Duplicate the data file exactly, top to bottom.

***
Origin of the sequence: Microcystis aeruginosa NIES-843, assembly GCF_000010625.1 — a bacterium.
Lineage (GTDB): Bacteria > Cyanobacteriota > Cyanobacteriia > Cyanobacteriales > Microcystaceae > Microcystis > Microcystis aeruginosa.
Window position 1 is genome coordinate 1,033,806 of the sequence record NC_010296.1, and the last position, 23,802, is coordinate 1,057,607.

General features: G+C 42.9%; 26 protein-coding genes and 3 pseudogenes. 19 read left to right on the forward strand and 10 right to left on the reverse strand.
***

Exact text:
Origin of the sequence: Microcystis aeruginosa NIES-843, assembly GCF_000010625.1 — a bacterium.
Lineage (GTDB): Bacteria > Cyanobacteriota > Cyanobacteriia > Cyanobacteriales > Microcystaceae > Microcystis > Microcystis aeruginosa.
Window position 1 is genome coordinate 1,033,806 of the sequence record NC_010296.1, and the last position, 23,802, is coordinate 1,057,607.

General features: G+C 42.9%; 26 protein-coding genes and 3 pseudogenes. 19 read left to right on the forward strand and 10 right to left on the reverse strand.